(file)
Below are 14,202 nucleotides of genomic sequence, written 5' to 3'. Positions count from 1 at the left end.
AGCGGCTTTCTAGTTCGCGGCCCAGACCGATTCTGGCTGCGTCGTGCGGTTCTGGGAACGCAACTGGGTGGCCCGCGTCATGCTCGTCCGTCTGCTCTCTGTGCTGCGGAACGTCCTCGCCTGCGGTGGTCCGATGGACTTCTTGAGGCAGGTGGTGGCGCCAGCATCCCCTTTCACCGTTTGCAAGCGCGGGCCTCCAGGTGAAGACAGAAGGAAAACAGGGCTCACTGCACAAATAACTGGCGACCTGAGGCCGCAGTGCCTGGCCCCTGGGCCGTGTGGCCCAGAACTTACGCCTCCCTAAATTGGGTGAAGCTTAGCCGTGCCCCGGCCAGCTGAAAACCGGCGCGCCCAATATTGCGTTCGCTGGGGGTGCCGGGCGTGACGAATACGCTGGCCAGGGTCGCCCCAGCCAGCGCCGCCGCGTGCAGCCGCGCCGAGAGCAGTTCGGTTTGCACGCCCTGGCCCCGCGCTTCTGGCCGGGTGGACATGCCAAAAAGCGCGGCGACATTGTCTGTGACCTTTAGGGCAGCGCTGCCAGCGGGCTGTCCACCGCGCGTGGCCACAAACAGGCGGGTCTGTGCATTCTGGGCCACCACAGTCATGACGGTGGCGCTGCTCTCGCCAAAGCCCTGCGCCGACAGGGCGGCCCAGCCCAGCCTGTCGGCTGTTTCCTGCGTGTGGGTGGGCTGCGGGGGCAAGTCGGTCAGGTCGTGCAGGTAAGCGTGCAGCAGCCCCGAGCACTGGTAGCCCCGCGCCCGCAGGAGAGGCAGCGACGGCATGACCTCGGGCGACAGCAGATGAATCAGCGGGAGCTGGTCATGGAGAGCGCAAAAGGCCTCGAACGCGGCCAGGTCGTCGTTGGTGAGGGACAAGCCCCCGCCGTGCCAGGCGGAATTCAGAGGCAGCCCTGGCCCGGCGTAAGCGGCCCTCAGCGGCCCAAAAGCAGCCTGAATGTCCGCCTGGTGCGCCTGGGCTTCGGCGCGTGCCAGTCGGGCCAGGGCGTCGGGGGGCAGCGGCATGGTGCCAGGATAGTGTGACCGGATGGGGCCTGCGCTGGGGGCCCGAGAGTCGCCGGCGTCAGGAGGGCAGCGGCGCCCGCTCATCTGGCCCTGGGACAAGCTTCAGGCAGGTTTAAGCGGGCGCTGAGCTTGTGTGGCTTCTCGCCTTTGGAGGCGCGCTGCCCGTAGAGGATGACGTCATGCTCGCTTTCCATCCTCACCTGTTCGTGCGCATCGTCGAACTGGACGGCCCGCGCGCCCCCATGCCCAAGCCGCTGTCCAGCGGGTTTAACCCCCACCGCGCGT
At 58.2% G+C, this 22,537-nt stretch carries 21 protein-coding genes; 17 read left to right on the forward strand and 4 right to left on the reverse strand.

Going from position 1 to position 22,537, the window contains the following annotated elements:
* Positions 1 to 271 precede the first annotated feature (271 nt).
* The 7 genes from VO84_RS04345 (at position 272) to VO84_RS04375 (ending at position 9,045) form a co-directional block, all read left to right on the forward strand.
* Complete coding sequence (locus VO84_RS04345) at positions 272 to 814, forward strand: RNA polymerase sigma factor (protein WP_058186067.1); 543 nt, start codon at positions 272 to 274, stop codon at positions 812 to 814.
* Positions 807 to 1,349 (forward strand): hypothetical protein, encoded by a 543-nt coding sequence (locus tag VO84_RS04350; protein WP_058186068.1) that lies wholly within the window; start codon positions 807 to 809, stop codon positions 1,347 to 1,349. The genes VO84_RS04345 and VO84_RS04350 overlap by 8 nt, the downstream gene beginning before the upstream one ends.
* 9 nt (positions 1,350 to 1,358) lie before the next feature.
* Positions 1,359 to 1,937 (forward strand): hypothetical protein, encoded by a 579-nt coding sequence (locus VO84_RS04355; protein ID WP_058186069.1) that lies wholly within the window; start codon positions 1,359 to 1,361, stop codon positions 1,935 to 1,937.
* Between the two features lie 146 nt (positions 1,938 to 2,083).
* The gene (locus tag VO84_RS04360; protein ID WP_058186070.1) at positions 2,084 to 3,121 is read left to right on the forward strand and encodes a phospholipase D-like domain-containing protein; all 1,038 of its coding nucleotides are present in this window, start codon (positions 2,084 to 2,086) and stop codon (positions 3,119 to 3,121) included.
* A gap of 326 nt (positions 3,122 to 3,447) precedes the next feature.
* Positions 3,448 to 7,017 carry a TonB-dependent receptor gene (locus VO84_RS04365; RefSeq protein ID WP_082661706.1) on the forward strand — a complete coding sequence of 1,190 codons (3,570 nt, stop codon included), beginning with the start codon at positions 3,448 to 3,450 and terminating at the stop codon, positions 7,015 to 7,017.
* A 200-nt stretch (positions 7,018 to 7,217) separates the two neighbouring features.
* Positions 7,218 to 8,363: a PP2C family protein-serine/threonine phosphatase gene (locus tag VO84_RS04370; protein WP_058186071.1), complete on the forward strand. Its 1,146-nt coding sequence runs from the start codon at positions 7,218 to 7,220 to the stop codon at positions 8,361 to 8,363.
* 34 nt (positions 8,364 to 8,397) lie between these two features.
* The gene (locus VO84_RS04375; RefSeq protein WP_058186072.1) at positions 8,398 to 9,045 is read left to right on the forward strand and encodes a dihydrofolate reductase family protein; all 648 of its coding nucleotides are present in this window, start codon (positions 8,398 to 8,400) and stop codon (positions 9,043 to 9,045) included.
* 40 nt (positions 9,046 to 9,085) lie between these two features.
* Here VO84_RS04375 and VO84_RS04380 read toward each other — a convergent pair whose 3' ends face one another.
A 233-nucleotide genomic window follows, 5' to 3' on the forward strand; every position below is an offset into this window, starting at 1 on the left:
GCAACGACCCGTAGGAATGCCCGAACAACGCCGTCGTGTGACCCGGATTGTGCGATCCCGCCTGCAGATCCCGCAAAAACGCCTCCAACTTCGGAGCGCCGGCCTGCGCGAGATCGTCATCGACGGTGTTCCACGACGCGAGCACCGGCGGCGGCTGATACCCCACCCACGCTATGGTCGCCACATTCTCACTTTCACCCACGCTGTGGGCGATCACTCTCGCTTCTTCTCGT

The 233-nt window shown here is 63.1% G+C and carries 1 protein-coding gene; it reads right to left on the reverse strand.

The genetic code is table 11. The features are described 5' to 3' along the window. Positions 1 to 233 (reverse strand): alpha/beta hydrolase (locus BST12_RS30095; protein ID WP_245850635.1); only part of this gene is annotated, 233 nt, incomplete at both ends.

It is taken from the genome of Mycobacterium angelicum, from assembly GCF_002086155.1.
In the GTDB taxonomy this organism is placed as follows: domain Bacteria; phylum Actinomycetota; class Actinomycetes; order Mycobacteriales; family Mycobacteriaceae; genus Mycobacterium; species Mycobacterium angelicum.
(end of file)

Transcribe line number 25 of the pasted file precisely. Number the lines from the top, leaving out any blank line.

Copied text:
It is taken from the genome of Mycobacterium angelicum, from assembly GCF_002086155.1.